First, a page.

Riggs Ambulance Service General Manager Don Vonarx called Tuesday's decision a "victory," saying it remedied the company's concerns about the bidding process.
"The request for proposal process in itself was inherently flawed from the beginning and the application of it was also flawed," he said. "That created an unfair and unequal process."
AMR officials said it's not clear whether the company will bid again, but it will "look at all options."
Merced County Administrative Services Director Mark Cowart said staff will work with a consultant to craft a new request for proposal over the next 15 months, with the new contract going into effect May 1, 2014.
"We want to make sure we take enough time to be thorough," Cowart said. "The county has every intention of releasing a fair request for proposal that would be reasonable, and we hope AMR and other vendors will want to participate after they see it."
Cowart noted there will be two requests for proposals -- one for the consultant to evaluate the process and assist the county, and another for the actual contract.
Riggs' current contract is set to expire April 30, but county officials will likely extend it for another year while the new bid is being prepared.
The cost of the new request for proposal will be paid for by the winning bidder in May 2014, Cowart said.
But local vendor points likely won't be included in the next bidding process, county officials said.
Public Health Director Kathleen Grassi said the California Emergency Medical Services Authority's opinion made it clear that the points don't provide a "fair and competitive process."
"If the local points are in there, then it's highly likely we won't have an approved request for proposal from EMSA (the state emergency services agency), but that's just my assumption," Grassi said. "So my expectation is that it will be something they'll be looking for and not allowing again."
Cowart agrees. "Based on input from state, I would assume local preference would not be included in the next request for proposal."
Reporter Ramona Giwargis can be reached at (209) 385-2477 or firstname.lastname@example.org.
APRIL 2, 2012: Request for proposal and bidding documents become available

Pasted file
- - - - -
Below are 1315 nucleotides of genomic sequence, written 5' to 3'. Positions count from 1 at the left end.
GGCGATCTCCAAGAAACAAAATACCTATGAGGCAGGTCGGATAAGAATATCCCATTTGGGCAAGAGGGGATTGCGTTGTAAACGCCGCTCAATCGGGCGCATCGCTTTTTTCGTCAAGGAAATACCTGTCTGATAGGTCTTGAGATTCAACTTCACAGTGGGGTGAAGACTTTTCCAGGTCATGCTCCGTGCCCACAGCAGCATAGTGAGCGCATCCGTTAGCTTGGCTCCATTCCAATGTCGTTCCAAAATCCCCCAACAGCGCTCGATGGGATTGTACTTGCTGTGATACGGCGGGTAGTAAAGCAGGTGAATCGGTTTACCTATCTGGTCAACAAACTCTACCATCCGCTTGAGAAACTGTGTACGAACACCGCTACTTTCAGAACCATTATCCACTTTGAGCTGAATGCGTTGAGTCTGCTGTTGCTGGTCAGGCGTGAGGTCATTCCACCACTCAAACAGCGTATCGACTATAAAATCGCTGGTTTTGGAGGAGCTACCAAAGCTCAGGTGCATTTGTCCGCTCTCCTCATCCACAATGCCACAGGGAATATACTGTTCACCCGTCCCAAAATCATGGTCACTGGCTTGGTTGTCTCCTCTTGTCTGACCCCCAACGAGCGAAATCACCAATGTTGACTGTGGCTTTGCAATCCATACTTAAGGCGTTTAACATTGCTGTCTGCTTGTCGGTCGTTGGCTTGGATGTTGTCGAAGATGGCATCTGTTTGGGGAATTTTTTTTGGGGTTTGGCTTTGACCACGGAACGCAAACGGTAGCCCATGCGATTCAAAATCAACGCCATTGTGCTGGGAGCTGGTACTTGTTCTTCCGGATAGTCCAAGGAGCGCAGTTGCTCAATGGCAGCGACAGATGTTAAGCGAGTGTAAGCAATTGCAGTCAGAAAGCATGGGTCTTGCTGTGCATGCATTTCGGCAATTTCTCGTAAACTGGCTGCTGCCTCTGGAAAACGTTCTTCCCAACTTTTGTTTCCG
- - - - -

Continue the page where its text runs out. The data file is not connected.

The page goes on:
APRIL 17, 2012: Bidder's conference to answer questions from potential bidders
MAY 11, 2012: Deadline for written questions
MAY 30, 2012: Deadline for proposals
JULY 30, 2012: Letter is issued to Riggs Ambulance Service as the "most responsive bidder."
AUG. 1, 2012: American Medical Response requests a debriefing and public records act request to see the bid's scoring.
AUG. 27, 2012: AMR issues a protest, saying the county is prohibited from using local preference as a scoring criteria.
SEPT. 7, 2012: California Emergency Medical Services Authority issues a response letter to county, saying local preference points aren't allowed.
OCTOBER 2012: Riggs' issues letter to county staff, informing them of changes that include negative revenue in the first few months.
OCT. 22-23 2012: County issues a letter to Riggs and AMR, informing them of the decision to uphold AMR's protest, withdraw July letter to Riggs, and begin contract negotiations with AMR.
NOVEMBER 2012: Riggs issues their first appeal, which was denied by county on Nov. 21.
DEC. 14, 2012: County issues Notice of Intent to Award letter to AMR.
DEC. 18, 2012: Emotional testimony is heard during the Board of Supervisor's public hearing about the issue.
DEC. 20, 2012: Riggs' issues a second protest to the county.
JAN. 22, 2012: County denies Riggs' second protest.
JAN. 29, 2012: Riggs' appeal is denied by the Merced County Board of Supervisors in a 4-1 vote, but they vote unanimously to cancel the current bid and start over.
-- Ramona Giwargis